Government's green home push can save you money
The federal government is beginning of an unprecedented federal push to encourage energy conservation in housing, including news tax credits and mortgage sweeteners.
WASHINGTON — You're probably familiar with some of the federal government's 2009 incentives for home energy efficiency — heftier tax credits for solar panels, solar water heaters, geothermal heat pumps, heavy-duty insulation, windows, air conditioning and the like.
But these come-ons are just the beginning of an unprecedented, federal government push getting under way for energy conservation in housing — and even "locational efficiency" benefits.
At the Department of Housing and Urban Development, a new generation of energy-efficient mortgages is being rolled out, starting with FHA loans that offer 5 percent larger mortgage amounts to people who plan to undertake energy-efficiency improvements.
For example, if you qualify for a $300,000 FHA mortgage to purchase a standard house, under recent guidance to lenders FHA might now be able offer you $15,000 more upfront — a $315,000 loan amount — if the extra money is used to substantially lower the property's annual energy consumption.
HUD Secretary Shaun Donovan wants the FHA to offer additional incentives. One of the possibilities: Give applicants credit on their qualifying incomes for a home loan in exchange for documentable savings in annual energy expenditures.
Meanwhile, the U.S. House of Representatives has passed a massive energy-conservation and emissions-control bill.
Though the American Clean Energy and Security Act is better known for its more controversial "cap-and-trade" carbon-emissions program, the bill also contains an entire subsection devoted to creating incentives for consumers and federal agencies to build and finance more energy-efficient dwellings.
Among the key housing-related provisions in the bill:
• The FHA is directed to insure a minimum of 50,000 new energy-efficient mortgages during the coming three years. An energy-efficient house is defined as one in which energy consumption is reduced by 20 percent after renovations.
• Fannie Mae and Freddie Mac are directed to develop new mortgage products and more flexible underwriting guidelines to reward energy-conscious borrowers and builders.
The two companies — currently operating under federal conservatorship — also are required to help establish a secondary market for energy-efficient and location-efficient mortgages for moderate- and lower-income homebuyers.
The new generation of loans would increase the qualifying incomes of applicants by at least one dollar for every dollar of projected energy savings from renovations, green construction or efficient design.
Similar concessions on loan applicants' incomes would be extended for properties located in areas close to employment centers or near mass-transit lines. No concessions would be made on dwellings located in far-flung subdivisions that create long commutes and add to carbon emissions.
• Real-estate appraisers would be required to take energy improvements and the money they save into account as they value houses.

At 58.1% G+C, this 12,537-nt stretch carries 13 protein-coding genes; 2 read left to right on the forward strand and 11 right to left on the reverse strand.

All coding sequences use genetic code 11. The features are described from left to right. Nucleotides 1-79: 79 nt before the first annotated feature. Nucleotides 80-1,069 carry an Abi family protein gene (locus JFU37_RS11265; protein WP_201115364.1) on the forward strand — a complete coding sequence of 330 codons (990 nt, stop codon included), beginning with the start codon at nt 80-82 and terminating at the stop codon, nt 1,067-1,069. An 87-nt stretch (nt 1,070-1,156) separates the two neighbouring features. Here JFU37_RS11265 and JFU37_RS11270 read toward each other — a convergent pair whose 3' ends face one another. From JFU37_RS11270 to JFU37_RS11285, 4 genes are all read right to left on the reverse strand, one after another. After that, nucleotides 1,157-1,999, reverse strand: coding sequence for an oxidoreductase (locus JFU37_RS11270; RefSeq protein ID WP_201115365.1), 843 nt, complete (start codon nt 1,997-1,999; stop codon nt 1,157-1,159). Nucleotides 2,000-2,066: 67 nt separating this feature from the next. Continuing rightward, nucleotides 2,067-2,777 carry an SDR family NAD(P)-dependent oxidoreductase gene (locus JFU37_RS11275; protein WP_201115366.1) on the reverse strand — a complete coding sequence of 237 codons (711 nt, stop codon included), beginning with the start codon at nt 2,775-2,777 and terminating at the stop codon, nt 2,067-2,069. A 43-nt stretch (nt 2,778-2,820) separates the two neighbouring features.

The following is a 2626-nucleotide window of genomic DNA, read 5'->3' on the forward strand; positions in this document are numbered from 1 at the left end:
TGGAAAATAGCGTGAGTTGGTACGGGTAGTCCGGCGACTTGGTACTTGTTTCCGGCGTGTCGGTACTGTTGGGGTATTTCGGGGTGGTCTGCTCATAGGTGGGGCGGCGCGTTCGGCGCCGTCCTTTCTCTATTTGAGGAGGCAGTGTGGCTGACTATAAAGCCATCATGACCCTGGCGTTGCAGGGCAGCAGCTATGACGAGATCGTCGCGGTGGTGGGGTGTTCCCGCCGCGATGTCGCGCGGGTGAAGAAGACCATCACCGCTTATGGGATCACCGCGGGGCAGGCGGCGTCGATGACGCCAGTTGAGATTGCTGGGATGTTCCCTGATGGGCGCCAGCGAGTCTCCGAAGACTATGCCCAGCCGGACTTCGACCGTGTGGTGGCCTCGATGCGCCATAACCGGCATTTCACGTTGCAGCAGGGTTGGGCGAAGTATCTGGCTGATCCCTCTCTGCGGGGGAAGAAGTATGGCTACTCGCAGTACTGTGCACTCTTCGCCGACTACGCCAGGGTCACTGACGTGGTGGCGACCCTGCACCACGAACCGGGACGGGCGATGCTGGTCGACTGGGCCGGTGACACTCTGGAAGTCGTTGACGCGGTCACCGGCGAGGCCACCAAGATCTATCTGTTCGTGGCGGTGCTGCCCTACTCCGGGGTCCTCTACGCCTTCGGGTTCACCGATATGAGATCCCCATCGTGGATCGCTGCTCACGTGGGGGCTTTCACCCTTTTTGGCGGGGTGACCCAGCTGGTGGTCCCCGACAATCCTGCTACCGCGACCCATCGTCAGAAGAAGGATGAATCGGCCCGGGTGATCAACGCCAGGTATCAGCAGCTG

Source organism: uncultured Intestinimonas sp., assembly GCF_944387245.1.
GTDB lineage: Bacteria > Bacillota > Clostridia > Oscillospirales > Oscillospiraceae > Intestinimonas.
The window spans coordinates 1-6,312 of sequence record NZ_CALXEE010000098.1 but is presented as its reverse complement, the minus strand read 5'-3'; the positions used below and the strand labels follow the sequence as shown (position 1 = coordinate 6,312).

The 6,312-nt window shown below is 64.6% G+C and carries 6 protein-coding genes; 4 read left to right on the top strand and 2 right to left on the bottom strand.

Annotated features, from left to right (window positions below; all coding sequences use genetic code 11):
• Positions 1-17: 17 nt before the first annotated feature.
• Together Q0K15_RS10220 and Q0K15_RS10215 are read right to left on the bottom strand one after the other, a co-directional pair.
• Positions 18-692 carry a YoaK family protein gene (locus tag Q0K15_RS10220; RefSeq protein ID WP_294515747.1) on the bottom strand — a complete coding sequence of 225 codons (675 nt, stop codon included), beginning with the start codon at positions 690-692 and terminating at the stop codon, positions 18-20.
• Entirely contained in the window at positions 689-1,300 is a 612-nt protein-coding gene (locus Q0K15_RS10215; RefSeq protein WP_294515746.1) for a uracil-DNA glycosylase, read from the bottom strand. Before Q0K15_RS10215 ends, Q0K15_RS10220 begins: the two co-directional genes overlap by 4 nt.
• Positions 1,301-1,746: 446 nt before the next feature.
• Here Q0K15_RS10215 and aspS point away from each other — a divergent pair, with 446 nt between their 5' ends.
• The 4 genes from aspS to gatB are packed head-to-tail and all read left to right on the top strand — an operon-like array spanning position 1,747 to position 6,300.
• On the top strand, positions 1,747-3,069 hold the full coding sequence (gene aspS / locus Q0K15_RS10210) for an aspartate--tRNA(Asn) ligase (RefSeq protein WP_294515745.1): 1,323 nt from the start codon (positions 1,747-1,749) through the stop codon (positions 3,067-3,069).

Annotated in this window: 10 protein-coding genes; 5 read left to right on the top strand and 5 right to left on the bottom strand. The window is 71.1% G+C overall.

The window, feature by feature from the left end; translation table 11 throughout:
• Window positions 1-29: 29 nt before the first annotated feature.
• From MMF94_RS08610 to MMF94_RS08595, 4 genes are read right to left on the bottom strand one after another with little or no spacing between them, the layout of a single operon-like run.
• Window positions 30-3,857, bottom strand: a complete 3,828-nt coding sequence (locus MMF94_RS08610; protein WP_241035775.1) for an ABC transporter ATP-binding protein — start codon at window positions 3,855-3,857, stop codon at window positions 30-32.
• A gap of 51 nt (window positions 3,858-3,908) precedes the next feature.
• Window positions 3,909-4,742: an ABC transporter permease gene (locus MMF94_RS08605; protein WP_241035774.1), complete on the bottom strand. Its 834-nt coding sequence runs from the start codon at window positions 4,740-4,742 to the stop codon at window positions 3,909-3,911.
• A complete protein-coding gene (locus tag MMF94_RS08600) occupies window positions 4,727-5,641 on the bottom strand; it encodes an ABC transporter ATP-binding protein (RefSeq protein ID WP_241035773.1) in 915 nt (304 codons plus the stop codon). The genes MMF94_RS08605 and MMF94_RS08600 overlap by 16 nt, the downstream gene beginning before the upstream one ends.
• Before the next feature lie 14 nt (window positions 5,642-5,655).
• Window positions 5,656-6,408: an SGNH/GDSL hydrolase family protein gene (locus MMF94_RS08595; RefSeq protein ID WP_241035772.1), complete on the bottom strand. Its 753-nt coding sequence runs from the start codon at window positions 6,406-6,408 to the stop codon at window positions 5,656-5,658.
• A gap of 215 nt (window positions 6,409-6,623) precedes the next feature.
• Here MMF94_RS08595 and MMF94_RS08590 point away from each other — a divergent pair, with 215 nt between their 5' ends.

As a hypothetical example, if you spent $30,000 on a series of major upgrades, an appraiser would need to consider the annual cost savings in energy produced and the impact — if any — on market value. States would require licensed appraisers to undergo additional professional training to equip them for their new energy-efficiency valuation responsibilities.
• Federal financial regulators would be directed to support the establishment of privately run "green banking centers" in banks and credit unions across the country.
The centers, which presumably could be anything from unmanned kiosks to staffed offices, would help consumers understand how best to obtain financing for energy-conserving home improvements, second and primary mortgages, and energy audits and ratings.
HUD would also be authorized to conduct "renewable energy home product expos" to educate the public about the latest technologies and financing concepts.
• State governments would be required to ensure that homeowners whose energy technologies allowed them to get "off the grid" — no longer fully dependent on utility companies to provide them power — are not denied property-hazard coverage by insurance companies.
With this emphasis on home energy efficiency and reduction of real-estate-related emissions, are there signs buyers will take part?
Will they use energy-efficient mortgages or even pay more for houses that are highly efficient, loaded with the latest energy-saving technologies? The jury is out since a lot of this is prospective, and hasn't yet been signed into law.
But a Seattle real-estate firm, G2B Ventures, which is raising $50 million for an Efficient Real Estate Fund to buy up and rehab houses, says green-certified, high-energy conserving homes in the Seattle area sold for 7.5 percent more per square foot and 24 percent faster between 2007 and 2008.
So maybe there's going to be some extra green in green — better financing, higher property values, and faster selling times — more money in your wallet.
Kenneth R. Harney: firstname.lastname@example.org
Copyright © 2009 The Seattle Times Company
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